CENTRAL ILLINOIS (WMBD) — Dozens of central Illinois teachers are dismissing class for the summer and calling it a career.
“There is a pretty decent size number of teachers retiring this year,” said Mark Jontry, the regional superintendent for District 17 covering McLean, DeWitt, Livingston, and Logan counties.
Jointry said there are about 150 positions open in his region, but he said the staffing shortage isn’t new.
“It’s going to continue to be a problem. We will have courses that will go unfilled, some of those courses will be canceled, some of them will be staffed by substitute teachers,” said Jontry.
Some schools in his district are exploring distance and blended learning for the fall. The options would allow a teacher to cover classrooms in more than one district. It also allows schools to continue offering classes, rather than cutting them.
More than 40 staff members at McLean County Unit 5 Schools retired since July 1, 202. A district spokesperson said it’s not an abnormal amount and said some of those positions have already been filled.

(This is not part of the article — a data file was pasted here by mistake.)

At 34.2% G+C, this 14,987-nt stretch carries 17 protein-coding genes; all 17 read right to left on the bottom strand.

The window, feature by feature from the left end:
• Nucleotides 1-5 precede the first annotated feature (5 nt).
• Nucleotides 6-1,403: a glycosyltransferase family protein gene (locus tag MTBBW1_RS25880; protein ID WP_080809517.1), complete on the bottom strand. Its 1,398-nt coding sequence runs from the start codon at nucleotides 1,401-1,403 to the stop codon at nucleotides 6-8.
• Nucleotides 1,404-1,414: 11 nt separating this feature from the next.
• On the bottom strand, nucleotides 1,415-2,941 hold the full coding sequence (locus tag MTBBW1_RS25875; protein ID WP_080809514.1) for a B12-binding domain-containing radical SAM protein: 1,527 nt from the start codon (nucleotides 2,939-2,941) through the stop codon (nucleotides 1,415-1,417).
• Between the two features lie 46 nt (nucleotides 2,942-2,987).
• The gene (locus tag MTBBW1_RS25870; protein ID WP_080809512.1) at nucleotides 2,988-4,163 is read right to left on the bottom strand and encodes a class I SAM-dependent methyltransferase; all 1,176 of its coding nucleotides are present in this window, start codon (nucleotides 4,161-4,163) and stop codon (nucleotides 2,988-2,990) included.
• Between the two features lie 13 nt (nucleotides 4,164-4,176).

Bloomington District 87 had 25 retirees this year. Superintendent Dr. Barry Reilly said it’s slightly higher than previous years, with some staff moving up their retirements due to the pandemic.
In Peoria Public Schools, leaders said a 10 percent turnover is typical.
“For the most part, it’s in sync with the past in terms of the trend,” said Dr. Sharon Desmoulin-Kherat.
Dr. Kherat said for the first time in a while, the district is in a good spot.
“We’re very excited about staffing for the upcoming school year. We have been intentional for about two years, so we’ve implemented some new strategies,” said Dr. Kherat.
The district is turning to international exchange programs and hiring on student teachers.
“For the most part, the majority have been filled and so we’re down to less than 10,” said Dr. Kherat.
She also said staffing is tricky, and expects some retirements or resignations before the fall.